Matt's Reviews > The Private Life of Chairman Mao
The Private Life of Chairman Mao
by Li Zhisui
by Li Zhisui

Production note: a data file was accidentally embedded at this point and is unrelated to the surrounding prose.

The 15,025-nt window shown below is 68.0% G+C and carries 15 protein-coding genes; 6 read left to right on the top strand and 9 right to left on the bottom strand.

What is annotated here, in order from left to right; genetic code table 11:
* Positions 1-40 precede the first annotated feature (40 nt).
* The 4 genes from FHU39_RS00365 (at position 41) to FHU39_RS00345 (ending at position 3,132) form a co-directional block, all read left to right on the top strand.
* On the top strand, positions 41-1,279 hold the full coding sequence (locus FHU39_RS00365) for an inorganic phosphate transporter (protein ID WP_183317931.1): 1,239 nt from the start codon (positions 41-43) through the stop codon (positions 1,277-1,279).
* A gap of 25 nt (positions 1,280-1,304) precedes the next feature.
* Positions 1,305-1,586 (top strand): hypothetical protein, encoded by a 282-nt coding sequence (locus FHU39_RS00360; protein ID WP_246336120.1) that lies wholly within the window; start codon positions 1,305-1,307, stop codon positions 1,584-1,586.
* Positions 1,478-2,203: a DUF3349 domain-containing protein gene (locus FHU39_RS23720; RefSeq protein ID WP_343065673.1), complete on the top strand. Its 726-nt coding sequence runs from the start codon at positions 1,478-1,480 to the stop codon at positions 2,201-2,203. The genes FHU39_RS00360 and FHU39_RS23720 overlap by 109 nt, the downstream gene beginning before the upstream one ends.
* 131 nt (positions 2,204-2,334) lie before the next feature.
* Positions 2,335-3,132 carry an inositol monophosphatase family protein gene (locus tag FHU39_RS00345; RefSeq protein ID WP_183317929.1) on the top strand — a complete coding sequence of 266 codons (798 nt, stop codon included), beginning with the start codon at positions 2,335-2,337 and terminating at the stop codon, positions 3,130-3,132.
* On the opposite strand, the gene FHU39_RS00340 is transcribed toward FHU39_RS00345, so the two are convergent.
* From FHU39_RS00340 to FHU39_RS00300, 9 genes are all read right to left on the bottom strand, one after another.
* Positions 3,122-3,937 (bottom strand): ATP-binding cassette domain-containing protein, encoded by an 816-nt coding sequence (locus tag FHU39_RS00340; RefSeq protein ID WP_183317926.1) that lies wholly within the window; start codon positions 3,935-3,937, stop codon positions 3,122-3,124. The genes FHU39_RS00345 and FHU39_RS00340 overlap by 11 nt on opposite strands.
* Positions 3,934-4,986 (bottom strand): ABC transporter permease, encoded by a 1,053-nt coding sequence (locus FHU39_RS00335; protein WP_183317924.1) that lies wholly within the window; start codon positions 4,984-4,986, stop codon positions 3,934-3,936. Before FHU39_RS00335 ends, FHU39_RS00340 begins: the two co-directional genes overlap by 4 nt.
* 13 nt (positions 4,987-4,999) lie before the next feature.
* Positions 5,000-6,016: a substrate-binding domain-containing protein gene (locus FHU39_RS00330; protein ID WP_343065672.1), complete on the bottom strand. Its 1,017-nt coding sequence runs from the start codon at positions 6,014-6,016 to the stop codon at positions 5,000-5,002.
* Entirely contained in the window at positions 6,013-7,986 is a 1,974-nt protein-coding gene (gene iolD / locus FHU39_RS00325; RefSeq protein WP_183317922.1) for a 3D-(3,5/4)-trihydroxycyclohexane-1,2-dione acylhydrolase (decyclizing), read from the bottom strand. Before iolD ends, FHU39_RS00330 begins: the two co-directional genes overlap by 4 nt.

Wow. This man is insane. Forget the failed economic policies. Forget 30 million people killed (some say 60 million and I've even heard 90 million) as a result of his tyranny. Forget the underground city he built. This man's private life is more insane. His insanity seemed quite contagious as the book starts out with the author in charge of preserving the man's corpse with pressure from other high officials. This was immediately hilarious as you read about Mao's face falling off and his body becoming bloated. Preserving a leader's corpse for further senseless worship is just the beginning to the book's hilarity. Don't expect any 20th century Chinese history as the author in this book was not in a position to learn about what was going on throughout the country except through Mao who was a horrible source for that sort of information. For example, the author was surprised when Mao told him, "Good news, we liberated our brothers in Tibet." This may fall under the category of sick humor if you have read anything about the brutal Chinese takeover of Tibet. It's harder to find a book more insightful to the potential madness power can create. Also, this book satisfies curiousity of those who know of Mao's policy and want to know what the hell were officials thinking, or how someone could be so heartless as well as stupid to implement these plans. The author exposes the inner politics of Beijing and the political logic of Mao. Last, this book shows how people became so obsessed with this figure. I don't think there is another book that digs as deep and exposes so much of a historical figure. Maybe Mao's rule is less a product of political ideology but more of Chinese culture. Mao, according to The Private Life, modeled himself after Chinese emperors especially the nut Qin Shi Huang, who ordered the construction of the beginning of the great wall and the terracotta warriors.
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